Mapping red nucleus connections in humans by using dMRI and tractography

Human brain is an enormous and complex network. Central to current scenario on brain networks is the concept of the connectome, which likely describes patterns at multiple levels of scale, for instance, by encompassing connections between the brain regions at macroscale and pathways in more simple mesoscale functional units such as minicolumns and their patterns of interconnectivity.

Fig. 1. 3D tractographic reconstrion of red nucleus (red sphere-shaped volume of interest) connections. Red, blue, and green colours indicate the principal streamline directions. Specifically, red colour indicates a left–right pattern, green colour an anterior–posterior pattern, and blue colour a caudal–cranial one.

Fig. 1. 3D tractographic reconstrion of red nucleus (red sphere-shaped volume of interest) connections. Red, blue, and green colours indicate the principal streamline directions. Specifically, red colour indicates a left–right pattern, green colour an anterior–posterior pattern, and blue colour a caudal–cranial one.

Since the earliest time, anatomists and neuroscientists lacked reliable tools for mapping brain connections in humans.

Recent advances in Magnetic Resonance Imaging (MRI) have enabled the study of the anatomical whole brain connections in vivo and non-invasively in humans using diffusion MRI (dMRI) and tractography, thus filling important gaps in our knowledge of human brain anatomy. dMRI allows to analyze anisotropic water diffusion inside the brain tissue and to  provide information  on several features of white matter anatomy; tractography, instead, is a dMRI-based technique able to detect and reconstruct white matter fiber bundles (called “streamlines”), in a way analogous to virtual dissection. However, diffusion tensor-based tractography methods are able to detect only one main principal direction within a single voxel, and therefore have limited capability to reveal complex anatomical white matter circuits. In the last years, more sophisticated approaches have been developed to overcome this limitation, thus allowing to distinguish and reconstruct fiber tracts with complex geometries.

In our work, we used an advanced diffusion modeling technique, namely Constrained Spherical Deconvolution (CSD), to reconstruct, in humans in vivo, the structural connectivity of the Red Nucleus (RN), a key center of motor integration placed in the brainstem.

According to animal studies, RN is divided into a magnicellular and a parvicellular part.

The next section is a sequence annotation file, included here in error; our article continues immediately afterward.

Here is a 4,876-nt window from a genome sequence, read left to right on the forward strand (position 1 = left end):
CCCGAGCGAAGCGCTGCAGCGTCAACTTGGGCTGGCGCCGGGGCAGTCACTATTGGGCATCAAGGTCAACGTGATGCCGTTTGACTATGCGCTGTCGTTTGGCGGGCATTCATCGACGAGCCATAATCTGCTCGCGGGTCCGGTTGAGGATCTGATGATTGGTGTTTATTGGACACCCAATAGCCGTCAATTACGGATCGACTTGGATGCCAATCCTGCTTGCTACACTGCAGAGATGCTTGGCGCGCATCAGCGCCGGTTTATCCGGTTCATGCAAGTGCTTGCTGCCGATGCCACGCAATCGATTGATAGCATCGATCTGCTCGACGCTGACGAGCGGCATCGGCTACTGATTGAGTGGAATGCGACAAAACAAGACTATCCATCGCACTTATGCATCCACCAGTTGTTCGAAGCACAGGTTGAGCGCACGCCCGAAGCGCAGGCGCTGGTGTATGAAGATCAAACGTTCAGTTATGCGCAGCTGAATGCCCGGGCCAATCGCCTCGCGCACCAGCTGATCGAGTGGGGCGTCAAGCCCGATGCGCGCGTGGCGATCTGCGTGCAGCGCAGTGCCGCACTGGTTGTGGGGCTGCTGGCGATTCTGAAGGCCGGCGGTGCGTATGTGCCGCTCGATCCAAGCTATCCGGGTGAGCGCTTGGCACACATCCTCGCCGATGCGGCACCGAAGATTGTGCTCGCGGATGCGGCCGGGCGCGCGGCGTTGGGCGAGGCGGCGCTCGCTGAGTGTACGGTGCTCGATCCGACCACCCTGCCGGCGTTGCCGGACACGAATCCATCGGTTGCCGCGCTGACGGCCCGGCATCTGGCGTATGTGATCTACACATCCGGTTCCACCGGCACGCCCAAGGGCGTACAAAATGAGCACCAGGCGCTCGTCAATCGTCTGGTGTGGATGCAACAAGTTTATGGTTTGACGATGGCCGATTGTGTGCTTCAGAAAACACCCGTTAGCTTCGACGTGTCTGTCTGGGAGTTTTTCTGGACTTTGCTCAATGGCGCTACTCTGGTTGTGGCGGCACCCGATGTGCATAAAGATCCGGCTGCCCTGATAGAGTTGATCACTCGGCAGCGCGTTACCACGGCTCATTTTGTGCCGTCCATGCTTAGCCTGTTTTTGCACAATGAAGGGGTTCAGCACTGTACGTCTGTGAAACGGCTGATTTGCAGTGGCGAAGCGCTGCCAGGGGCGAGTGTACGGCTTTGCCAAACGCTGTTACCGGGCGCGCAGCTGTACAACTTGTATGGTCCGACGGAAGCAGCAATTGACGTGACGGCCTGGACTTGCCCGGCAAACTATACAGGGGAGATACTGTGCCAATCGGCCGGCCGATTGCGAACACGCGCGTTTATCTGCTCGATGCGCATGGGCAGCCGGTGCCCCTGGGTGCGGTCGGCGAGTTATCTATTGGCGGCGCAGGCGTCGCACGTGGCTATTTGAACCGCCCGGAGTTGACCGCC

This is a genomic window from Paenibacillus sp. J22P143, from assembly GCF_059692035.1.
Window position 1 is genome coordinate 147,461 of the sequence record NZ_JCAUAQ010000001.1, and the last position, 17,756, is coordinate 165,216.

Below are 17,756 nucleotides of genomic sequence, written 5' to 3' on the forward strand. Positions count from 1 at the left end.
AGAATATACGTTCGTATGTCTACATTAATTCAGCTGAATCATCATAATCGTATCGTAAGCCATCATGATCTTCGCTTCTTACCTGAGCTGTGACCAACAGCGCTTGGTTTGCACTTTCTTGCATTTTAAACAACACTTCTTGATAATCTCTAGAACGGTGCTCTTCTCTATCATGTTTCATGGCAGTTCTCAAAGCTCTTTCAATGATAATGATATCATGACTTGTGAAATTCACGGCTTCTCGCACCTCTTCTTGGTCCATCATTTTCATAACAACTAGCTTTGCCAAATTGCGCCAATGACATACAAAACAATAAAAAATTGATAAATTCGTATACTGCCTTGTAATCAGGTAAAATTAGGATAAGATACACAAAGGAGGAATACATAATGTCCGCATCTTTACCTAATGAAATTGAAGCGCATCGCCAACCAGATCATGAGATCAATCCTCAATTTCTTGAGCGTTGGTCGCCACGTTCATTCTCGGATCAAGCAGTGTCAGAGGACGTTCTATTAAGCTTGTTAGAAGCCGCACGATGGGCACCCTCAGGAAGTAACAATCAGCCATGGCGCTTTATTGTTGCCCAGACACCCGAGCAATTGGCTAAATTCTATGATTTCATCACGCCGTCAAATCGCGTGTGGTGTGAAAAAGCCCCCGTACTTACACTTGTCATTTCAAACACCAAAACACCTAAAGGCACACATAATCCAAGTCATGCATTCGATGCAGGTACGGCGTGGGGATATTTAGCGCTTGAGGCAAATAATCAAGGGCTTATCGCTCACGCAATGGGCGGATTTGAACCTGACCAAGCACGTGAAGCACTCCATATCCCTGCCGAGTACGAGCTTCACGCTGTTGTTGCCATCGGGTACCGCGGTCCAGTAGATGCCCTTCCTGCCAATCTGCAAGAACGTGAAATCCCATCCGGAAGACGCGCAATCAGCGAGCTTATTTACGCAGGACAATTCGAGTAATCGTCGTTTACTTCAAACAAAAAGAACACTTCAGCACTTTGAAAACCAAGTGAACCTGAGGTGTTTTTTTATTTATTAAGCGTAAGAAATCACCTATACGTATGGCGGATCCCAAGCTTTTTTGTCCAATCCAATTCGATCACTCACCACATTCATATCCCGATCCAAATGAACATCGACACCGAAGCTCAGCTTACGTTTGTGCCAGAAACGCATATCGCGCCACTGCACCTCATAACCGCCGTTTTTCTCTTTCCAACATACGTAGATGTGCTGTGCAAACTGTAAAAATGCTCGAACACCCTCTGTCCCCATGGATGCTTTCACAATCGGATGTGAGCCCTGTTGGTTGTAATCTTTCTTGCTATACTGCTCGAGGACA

The magnicellular part receives important inputs from motor and premotor areas of the cerebral cortex and from cerebellar nuclei. Its output is instead transmitted by efferent fibers to the spinal cord regions, which innervates the upper limb muscles, thus allowing a fine regulation both in posture and in grasping and reaching actions.

The parvicellular region connects cerebellar cortex and cerebellar-dentate nucleus to the thalamus via the so-called “dento-rubro-thalamic tract” and sends also efferent fibers to the olivary nucleus that in turn is connected to cerebellar cortex, finally constituting a closed loop, which plays a major role in motor memory and in motor-action preparation.

Based on our MRI data resolution, we could not distinguish between the magnicellular and the parvicellular parts of the RN. However, we were able to reconstruct dense cortical and subcortical connections of the RN. In particular, we found strong connectivity between RN and several structures, such as cerebellar cortex, thalamus, paracentral lobule, postcentral gyrus, precentral gyrus, superior frontal gyrus and dentate nucleus. We also found sparse connections between RN and caudal middle frontal gyrus, inferior and superior parietal lobules and middle temporal gyrus. Although some studies have shown a possible connectivity between RN and globus pallidus, the existence of this pattern of connectivity in humans remains still elusive and highly controversial.

Fig. 2. Schematic representation of red nucleus connectivity.

To this regard, our advanced diffusion modeling approach was not able to identify this fiber bundle. Although, rubropallidal connections were reported by using single tensor-based tractography, these findings could reflect erroneous computation, showing thalamo-pallidal fibers rather than rubro-pallidal ones due to the limitation of the traditional diffusion tensor-based technique.

For each of the reconstructed pathways, we also provided a quantitative evaluation by calculating the connectivity strength based on the number of “streamlines” linking the RN to a certain region and by extracting diffusion-based parameters, which offer information on the anisotropic degree of the signal within a voxel.

We believe that these findings may be useful in a clinical context considering that RN is involved in motor control and it is known to have potential to compensate for corticospinal tract injuries.

In conclusion, dMRI and tractographic techniques represent a powerful approach to study RN and whole brain connectivity in human in vivo and non-invasively, thus bridging the gap towards an exhaustive mapping of the human brain connectome.

Alberto Cacciola
IRCCS Centro Neurolesi “Bonino Pulejo”, Messina, Italy
Department of Biomedical, Dental Sciences and Morphological and Functional Images,
University of Messina, Italy
Biomedical Cybernetics Group, Biotechnology Center (BIOTEC),
Center for Molecular and Cellular Bioengineering (CMCB), Technische Universität Dresden, Germany

 

Publication

Red nucleus connectivity as revealed by constrained spherical deconvolution tractography.
Milardi D, Cacciola A, Cutroneo G, Marino S, Irrera M, Cacciola G, Santoro G, Ciolli P, Anastasi G, Calabrò RS, Quartarone A
Neurosci Lett. 2016 Jul 28

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